Tiny mosquitoes of the genus Aedes aegypti are helping to demonstrate why Congress so richly deserves its 11 percent public approval rating.
Aedes mosquitoes carry the Zika virus, which is believed to cause serious abnormalities in fetuses and may cause debilitating nerve disorders in children and adults. In February, President Barack Obama asked Congress for $1.9 billion to fight the spread of the disease. Congress still hasn't acted. Given its vacation schedule, it may not act until this fall.
It was cold in February and mosquitoes weren't a problem. But now we're entering prime mosquito season, particularly in southern states, and Congress still can't be bothered. In mosquito-dense Florida, even conservative, anti-big-government Republican Gov. Rick Scott is pleading for help.
"Despite repeated calls for action, Congress has failed to act, and now they are on vacation," Scott said in a letter to the president last week, adding, "Florida needs action from the federal government now."
On the White House Zika virus webpage, there's a map that shows how and when scientists expect Aedes mosquitoes to spread. Last month there was almost no risk to Missouri and Illinois. This month the risk is low to moderate. By July it will be moderate to high.
It sure would have been good to confront this back in February. "Three months in an epidemic is an eternity," Dr. Tom Frieden, director of the Centers for Disease Control and Prevention, told reporters last month.
Missouri Republican Sen. Roy Blunt finds himself at the center of the Zika funding storm. He is chairman of the Subcommittee on the Departments of Labor, Health and Human Services, Education and related agencies, which handles health agency budgets. With Sen. Patty Murray, D-Wash., Blunt crafted a $1.1 billion emergency spending amendment that the Senate agreed last month to attach to two pending appropriations bills.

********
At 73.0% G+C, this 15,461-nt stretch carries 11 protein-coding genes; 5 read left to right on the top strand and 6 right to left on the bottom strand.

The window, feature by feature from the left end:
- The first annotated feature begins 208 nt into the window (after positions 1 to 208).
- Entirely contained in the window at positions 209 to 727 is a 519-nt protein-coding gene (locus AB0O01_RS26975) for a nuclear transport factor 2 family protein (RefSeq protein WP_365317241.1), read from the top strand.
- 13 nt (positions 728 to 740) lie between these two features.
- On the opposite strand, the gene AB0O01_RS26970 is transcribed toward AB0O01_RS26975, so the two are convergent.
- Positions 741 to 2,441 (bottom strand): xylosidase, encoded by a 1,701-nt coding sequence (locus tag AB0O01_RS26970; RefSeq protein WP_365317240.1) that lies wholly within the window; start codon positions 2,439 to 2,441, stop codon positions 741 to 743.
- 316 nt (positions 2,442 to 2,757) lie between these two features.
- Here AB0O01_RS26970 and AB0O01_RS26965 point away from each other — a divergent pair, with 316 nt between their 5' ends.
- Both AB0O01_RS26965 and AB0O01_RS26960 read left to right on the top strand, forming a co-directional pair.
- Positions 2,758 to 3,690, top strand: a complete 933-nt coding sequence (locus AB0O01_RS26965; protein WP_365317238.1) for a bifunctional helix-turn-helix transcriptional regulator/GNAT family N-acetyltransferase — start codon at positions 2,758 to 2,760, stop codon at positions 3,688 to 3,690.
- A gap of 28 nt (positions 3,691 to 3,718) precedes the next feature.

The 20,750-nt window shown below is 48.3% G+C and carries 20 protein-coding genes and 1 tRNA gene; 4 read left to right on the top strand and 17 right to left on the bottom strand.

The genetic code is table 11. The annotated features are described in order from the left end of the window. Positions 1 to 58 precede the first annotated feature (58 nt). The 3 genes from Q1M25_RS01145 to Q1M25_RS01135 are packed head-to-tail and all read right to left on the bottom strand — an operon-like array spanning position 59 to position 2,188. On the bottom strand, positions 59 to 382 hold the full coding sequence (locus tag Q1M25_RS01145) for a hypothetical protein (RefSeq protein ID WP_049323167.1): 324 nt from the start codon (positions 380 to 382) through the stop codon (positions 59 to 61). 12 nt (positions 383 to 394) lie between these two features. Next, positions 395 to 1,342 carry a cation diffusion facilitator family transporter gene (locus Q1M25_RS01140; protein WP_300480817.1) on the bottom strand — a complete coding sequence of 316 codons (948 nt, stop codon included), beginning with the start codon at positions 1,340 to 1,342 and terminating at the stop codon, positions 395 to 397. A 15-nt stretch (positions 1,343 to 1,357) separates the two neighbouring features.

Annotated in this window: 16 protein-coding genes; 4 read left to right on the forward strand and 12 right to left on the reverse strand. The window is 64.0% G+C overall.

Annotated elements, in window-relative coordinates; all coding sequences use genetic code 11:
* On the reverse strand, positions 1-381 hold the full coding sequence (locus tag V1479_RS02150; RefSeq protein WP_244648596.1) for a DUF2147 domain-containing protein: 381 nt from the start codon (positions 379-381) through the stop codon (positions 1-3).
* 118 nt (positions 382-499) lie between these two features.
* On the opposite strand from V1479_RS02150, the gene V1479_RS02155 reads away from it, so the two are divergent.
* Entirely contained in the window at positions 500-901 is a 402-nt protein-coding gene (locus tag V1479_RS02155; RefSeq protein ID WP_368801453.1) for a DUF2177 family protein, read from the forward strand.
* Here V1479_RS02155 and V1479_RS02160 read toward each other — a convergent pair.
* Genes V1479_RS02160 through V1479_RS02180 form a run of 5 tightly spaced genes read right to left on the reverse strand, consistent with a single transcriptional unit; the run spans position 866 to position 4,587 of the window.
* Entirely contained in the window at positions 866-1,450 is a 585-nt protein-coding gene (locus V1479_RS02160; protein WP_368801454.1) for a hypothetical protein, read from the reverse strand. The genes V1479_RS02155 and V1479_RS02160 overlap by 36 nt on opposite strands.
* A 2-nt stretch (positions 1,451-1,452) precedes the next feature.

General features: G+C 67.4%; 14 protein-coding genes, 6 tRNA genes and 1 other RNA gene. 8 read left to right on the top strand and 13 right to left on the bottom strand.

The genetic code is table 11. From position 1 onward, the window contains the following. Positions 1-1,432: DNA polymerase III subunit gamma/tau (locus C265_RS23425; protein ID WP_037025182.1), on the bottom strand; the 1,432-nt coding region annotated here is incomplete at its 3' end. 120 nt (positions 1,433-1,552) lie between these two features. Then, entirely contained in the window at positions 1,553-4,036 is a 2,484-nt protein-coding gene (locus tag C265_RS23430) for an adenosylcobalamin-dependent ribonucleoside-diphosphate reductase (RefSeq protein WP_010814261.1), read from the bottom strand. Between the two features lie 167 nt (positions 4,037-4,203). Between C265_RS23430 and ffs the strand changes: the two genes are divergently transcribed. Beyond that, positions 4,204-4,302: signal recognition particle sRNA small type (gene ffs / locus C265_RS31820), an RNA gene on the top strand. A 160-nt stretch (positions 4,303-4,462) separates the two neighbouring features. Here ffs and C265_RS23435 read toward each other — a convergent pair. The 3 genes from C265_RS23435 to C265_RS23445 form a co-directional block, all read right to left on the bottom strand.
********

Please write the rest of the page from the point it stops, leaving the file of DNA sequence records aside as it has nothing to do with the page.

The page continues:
It's less than the president wanted, the difference being mostly his desire to restore the $600 million that he diverted in April from Ebola-fighting efforts to Zika. Frieden said the CDC could get the Zika job done with $1.1 billion, but he desperately needs the Ebola money restored. Lurching from crisis to crisis is not good public health policy, particularly when policy decisions are compromised by election year politics.
Over in the House, Republican leaders have approved spending only $622 million to fight Zika. They insist that the money be offset with cuts to other programs. Anything more than $622 million would wind up as a presidential "slush fund," they say.
This is what happens when a party that is skeptical of science is put in charge of science funding. If the Aedes mosquitoes do the job that health experts expect them to do, Americans should use the fall election to fire the members of Congress who fail at what voters expect them to do.
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